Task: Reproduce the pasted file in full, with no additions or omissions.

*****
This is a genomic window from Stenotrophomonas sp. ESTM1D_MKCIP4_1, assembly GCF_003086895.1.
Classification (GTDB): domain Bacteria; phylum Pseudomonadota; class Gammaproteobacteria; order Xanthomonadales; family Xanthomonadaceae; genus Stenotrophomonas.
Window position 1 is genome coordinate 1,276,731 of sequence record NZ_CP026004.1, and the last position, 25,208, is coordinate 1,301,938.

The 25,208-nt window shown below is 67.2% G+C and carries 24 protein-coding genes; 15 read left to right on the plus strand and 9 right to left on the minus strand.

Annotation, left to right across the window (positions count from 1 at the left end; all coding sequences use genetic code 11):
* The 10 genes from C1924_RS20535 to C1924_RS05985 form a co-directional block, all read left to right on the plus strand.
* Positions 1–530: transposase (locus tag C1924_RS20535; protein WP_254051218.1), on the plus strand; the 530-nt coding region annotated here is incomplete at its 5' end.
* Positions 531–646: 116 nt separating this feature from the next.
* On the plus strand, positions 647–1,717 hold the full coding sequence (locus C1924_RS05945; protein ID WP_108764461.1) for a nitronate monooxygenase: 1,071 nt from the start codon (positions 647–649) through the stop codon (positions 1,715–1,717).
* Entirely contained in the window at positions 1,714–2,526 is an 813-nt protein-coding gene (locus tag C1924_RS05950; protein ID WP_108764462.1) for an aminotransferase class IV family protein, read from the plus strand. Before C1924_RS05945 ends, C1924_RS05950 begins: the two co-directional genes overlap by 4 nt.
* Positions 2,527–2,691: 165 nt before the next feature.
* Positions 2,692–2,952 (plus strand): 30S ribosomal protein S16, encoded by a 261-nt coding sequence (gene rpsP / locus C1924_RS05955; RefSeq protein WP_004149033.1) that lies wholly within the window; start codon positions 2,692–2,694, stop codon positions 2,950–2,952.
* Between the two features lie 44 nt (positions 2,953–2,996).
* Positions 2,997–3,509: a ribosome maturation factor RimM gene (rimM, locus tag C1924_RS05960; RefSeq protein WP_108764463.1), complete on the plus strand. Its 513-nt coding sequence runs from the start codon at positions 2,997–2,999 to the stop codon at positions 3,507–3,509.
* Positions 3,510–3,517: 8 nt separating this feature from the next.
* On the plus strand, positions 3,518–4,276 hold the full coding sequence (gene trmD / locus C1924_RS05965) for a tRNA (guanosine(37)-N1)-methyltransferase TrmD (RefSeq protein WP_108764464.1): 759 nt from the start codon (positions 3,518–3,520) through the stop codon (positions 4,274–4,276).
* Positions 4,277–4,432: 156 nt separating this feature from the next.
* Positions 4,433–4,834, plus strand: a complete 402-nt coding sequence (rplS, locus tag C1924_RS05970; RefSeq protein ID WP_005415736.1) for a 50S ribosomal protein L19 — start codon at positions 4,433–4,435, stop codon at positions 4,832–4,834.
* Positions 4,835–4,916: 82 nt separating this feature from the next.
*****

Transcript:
This is a genomic window from Stenotrophomonas sp. ESTM1D_MKCIP4_1, assembly GCF_003086895.1.
Classification (GTDB): domain Bacteria; phylum Pseudomonadota; class Gammaproteobacteria; order Xanthomonadales; family Xanthomonadaceae; genus Stenotrophomonas.
Window position 1 is genome coordinate 1,276,731 of sequence record NZ_CP026004.1, and the last position, 25,208, is coordinate 1,301,938.

The 25,208-nt window shown below is 67.2% G+C and carries 24 protein-coding genes; 15 read left to right on the plus strand and 9 right to left on the minus strand.

Annotation, left to right across the window (positions count from 1 at the left end; all coding sequences use genetic code 11):
* The 10 genes from C1924_RS20535 to C1924_RS05985 form a co-directional block, all read left to right on the plus strand.
* Positions 1–530: transposase (locus tag C1924_RS20535; protein WP_254051218.1), on the plus strand; the 530-nt coding region annotated here is incomplete at its 5' end.
* Positions 531–646: 116 nt separating this feature from the next.
* On the plus strand, positions 647–1,717 hold the full coding sequence (locus C1924_RS05945; protein ID WP_108764461.1) for a nitronate monooxygenase: 1,071 nt from the start codon (positions 647–649) through the stop codon (positions 1,715–1,717).
* Entirely contained in the window at positions 1,714–2,526 is an 813-nt protein-coding gene (locus tag C1924_RS05950; protein ID WP_108764462.1) for an aminotransferase class IV family protein, read from the plus strand. Before C1924_RS05945 ends, C1924_RS05950 begins: the two co-directional genes overlap by 4 nt.
* Positions 2,527–2,691: 165 nt before the next feature.
* Positions 2,692–2,952 (plus strand): 30S ribosomal protein S16, encoded by a 261-nt coding sequence (gene rpsP / locus C1924_RS05955; RefSeq protein WP_004149033.1) that lies wholly within the window; start codon positions 2,692–2,694, stop codon positions 2,950–2,952.
* Between the two features lie 44 nt (positions 2,953–2,996).
* Positions 2,997–3,509: a ribosome maturation factor RimM gene (rimM, locus tag C1924_RS05960; RefSeq protein WP_108764463.1), complete on the plus strand. Its 513-nt coding sequence runs from the start codon at positions 2,997–2,999 to the stop codon at positions 3,507–3,509.
* Positions 3,510–3,517: 8 nt separating this feature from the next.
* On the plus strand, positions 3,518–4,276 hold the full coding sequence (gene trmD / locus C1924_RS05965) for a tRNA (guanosine(37)-N1)-methyltransferase TrmD (RefSeq protein WP_108764464.1): 759 nt from the start codon (positions 3,518–3,520) through the stop codon (positions 4,274–4,276).
* Positions 4,277–4,432: 156 nt separating this feature from the next.
* Positions 4,433–4,834, plus strand: a complete 402-nt coding sequence (rplS, locus tag C1924_RS05970; RefSeq protein ID WP_005415736.1) for a 50S ribosomal protein L19 — start codon at positions 4,433–4,435, stop codon at positions 4,832–4,834.
* Positions 4,835–4,916: 82 nt separating this feature from the next.